Not to say other RDBMS don't have their own set of problems, but at least we have a few decades worth of combined experience of PG/MySQL so we know how to avoid/work around them. But hey AC, thanks for the troll!
Might as well just ask: Which is better a BMW M3 or Ford F350 4x4 with 6.7 diesel?
Both are great, have their place and will get you from point A to B, but neither are a practical replacement for the other.
My current programming project is a mixture of Cassandra and Oracle (although, to be honest, I'd rather be using PostgreSQL or even MySQL).
At least here in California (your state may be different) the CTA (California Teachers Association which is the largest teachers union in California) is *very* powerful in state politics. Per wikipedia:
"The CTA is the most influential spender in California politics, spending more money on politicians and to influence California voters than Chevron, AT&T, Philip Morris and Western States Petroleum Association combined"
So yeah, if you don't think teacher unions don't influence politics here you're not paying attention.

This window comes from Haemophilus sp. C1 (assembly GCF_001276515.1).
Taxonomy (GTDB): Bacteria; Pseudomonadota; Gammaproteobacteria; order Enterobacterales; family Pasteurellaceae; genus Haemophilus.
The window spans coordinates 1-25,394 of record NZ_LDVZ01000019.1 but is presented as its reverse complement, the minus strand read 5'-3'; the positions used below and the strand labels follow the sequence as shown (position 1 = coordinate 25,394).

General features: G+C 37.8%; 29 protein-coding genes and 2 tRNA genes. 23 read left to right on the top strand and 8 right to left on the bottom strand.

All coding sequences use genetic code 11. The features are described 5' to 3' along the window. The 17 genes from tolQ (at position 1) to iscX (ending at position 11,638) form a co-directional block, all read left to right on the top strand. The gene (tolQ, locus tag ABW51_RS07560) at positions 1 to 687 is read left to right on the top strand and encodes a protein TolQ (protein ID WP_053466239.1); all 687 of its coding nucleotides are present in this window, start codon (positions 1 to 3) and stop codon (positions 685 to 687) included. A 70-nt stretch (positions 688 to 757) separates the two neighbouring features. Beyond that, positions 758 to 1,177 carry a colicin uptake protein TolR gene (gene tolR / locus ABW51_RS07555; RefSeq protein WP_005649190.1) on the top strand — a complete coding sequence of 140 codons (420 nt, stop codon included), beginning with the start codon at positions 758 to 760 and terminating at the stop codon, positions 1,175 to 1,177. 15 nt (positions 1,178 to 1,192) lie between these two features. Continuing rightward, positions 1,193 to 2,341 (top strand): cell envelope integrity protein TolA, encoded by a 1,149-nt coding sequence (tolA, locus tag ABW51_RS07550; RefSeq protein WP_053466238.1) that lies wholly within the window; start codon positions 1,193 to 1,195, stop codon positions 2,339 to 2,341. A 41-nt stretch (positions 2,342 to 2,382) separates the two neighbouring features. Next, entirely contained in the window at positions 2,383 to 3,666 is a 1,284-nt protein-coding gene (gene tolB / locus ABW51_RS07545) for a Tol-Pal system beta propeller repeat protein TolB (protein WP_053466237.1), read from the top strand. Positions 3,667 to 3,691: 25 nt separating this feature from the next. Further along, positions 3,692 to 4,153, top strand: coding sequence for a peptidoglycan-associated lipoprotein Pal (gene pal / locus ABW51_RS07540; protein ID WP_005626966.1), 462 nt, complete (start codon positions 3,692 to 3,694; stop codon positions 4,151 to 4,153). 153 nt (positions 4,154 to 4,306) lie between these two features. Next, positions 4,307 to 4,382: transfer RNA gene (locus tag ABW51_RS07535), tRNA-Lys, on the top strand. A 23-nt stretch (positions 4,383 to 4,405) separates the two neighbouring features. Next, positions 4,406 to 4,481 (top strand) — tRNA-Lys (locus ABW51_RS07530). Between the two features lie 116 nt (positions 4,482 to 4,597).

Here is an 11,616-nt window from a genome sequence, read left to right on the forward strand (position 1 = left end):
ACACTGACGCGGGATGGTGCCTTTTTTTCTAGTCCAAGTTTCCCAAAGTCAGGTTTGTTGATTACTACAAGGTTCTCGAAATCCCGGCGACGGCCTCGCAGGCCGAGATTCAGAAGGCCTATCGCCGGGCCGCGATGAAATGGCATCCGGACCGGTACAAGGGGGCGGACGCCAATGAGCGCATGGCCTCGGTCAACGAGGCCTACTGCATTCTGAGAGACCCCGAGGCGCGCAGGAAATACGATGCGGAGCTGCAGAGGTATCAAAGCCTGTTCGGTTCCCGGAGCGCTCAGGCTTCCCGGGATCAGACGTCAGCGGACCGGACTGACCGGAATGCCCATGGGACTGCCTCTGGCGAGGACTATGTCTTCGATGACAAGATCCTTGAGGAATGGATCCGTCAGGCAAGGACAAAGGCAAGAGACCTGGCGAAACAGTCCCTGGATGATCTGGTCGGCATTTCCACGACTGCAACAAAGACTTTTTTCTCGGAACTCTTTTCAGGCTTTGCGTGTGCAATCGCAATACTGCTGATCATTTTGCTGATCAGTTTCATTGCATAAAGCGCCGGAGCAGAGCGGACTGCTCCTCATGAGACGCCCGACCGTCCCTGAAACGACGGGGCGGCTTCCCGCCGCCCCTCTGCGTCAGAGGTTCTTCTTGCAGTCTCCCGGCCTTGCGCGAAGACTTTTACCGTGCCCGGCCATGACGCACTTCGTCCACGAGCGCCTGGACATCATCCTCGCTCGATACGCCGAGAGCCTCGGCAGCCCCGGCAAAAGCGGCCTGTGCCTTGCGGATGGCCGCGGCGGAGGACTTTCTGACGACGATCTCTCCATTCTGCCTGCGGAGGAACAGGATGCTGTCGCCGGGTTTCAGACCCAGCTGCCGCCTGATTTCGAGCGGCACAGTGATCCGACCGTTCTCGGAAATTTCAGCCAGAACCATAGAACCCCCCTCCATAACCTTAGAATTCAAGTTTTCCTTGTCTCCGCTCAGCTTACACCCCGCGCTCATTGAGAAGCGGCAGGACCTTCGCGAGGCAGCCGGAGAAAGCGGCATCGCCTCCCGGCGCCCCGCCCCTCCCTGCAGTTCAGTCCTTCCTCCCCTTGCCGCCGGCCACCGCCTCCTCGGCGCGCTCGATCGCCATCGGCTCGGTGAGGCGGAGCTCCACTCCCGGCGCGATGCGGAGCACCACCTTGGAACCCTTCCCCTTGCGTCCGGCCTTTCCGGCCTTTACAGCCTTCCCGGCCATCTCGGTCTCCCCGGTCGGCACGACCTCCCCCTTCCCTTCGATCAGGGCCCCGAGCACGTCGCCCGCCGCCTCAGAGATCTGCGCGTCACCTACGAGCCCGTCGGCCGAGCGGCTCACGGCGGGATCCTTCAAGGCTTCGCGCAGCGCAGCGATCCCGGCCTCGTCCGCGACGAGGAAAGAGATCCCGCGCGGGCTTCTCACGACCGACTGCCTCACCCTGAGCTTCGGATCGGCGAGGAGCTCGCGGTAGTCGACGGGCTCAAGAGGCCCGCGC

Unfortunately, here in the Bay Area, diesel is often more expensive then premium and 30-40 cents more expensive then regular. Annoying since diesel is basically a by-product of refining gasoline, but the global market for diesel is exploding (the US is the worlds largest exporter of diesel) and the newer cleaner ultra-low sulfur formulations are sending the price skyhigh compared to what it used to be.
That's basically what happens today with most protocols like SSL/TLS. For each new connection, the client and server negotiate a new key via public key crypto like RSA. Actually, based on some comments in the article, like needing more "transactions" to help break the encryption, makes me believe the NSA is actually working to break RSA then AES.
I always make a point to include "books, magazines, websites, blogs, manuals, nutritional food labels, directions for building Ikea furniture, etc"
I've found it better then asking what their hobbies are and if they say they don't read anything then it's an immediate fail. Overall I've found it tends to allow people to open up a bit more about what floats their boat then trying to be all PC about things. Some people give really bland answers (especially if they don't read much), but I've found that the A players tend (but not always) to get really excited about this question and can talk about it at length. YMMV.